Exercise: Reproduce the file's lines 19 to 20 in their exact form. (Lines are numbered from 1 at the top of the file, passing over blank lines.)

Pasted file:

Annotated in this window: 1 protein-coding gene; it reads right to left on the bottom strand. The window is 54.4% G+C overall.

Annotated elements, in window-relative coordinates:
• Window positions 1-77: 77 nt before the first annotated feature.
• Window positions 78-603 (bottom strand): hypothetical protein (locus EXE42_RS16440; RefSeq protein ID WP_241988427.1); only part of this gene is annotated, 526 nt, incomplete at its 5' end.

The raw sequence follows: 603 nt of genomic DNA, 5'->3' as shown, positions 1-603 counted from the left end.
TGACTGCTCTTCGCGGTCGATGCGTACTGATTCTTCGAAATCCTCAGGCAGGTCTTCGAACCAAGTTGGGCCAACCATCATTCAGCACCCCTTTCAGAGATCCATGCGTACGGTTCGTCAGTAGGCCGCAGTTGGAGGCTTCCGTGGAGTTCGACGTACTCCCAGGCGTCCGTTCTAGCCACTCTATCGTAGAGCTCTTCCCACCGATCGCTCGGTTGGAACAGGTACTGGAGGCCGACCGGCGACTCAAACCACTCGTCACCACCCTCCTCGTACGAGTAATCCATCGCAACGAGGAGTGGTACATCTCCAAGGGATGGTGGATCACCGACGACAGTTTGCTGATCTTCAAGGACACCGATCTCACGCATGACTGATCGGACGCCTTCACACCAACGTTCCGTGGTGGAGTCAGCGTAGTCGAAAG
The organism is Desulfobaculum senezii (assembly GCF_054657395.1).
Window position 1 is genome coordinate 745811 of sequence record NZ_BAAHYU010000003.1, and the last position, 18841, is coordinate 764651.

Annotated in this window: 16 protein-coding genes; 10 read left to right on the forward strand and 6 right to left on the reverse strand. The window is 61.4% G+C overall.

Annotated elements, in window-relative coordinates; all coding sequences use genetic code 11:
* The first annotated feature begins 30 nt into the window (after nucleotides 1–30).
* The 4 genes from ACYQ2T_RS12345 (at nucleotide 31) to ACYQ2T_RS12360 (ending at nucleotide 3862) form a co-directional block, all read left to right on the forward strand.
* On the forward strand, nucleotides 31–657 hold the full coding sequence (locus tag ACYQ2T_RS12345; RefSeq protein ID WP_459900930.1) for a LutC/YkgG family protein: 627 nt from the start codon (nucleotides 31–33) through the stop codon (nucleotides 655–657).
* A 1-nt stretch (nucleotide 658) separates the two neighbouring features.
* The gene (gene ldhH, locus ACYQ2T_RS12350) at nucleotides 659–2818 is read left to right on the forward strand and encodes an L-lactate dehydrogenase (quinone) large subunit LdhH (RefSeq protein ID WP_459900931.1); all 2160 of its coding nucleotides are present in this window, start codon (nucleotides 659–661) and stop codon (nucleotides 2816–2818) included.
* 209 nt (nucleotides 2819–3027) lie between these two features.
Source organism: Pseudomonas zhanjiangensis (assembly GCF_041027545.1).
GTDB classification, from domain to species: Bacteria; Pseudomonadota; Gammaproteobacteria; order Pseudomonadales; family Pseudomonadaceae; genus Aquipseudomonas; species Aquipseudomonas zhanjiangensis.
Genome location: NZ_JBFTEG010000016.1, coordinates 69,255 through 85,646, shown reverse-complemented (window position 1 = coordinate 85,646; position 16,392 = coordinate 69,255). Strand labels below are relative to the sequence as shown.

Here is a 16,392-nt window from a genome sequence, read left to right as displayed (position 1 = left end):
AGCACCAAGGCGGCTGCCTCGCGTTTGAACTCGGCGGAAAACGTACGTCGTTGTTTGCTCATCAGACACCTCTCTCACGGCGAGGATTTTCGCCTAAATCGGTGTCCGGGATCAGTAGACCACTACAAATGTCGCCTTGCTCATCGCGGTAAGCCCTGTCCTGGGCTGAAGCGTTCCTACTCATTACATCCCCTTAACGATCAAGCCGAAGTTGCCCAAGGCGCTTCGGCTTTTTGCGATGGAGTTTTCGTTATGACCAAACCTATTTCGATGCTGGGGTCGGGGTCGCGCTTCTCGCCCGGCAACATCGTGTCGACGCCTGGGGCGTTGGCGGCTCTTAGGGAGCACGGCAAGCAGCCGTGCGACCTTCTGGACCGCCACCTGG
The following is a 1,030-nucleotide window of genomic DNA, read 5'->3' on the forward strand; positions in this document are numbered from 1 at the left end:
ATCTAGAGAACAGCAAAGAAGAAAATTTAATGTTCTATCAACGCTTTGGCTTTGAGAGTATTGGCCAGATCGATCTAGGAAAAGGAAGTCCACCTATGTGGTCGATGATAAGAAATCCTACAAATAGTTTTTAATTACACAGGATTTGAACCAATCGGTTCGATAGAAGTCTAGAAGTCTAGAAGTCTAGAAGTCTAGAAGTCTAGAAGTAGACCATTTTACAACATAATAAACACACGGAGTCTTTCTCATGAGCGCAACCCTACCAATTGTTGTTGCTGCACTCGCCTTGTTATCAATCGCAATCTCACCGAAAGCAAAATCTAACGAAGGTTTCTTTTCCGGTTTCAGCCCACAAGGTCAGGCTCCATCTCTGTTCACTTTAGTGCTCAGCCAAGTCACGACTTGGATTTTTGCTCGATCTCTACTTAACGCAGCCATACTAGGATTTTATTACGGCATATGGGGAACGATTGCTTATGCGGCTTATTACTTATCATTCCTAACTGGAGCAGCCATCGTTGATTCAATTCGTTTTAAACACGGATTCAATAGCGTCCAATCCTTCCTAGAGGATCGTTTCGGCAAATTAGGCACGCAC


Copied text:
Genome location: NZ_JBFTEG010000016.1, coordinates 69,255 through 85,646, shown reverse-complemented (window position 1 = coordinate 85,646; position 16,392 = coordinate 69,255). Strand labels below are relative to the sequence as shown.

Here is a 16,392-nt window from a genome sequence, read left to right as displayed (position 1 = left end):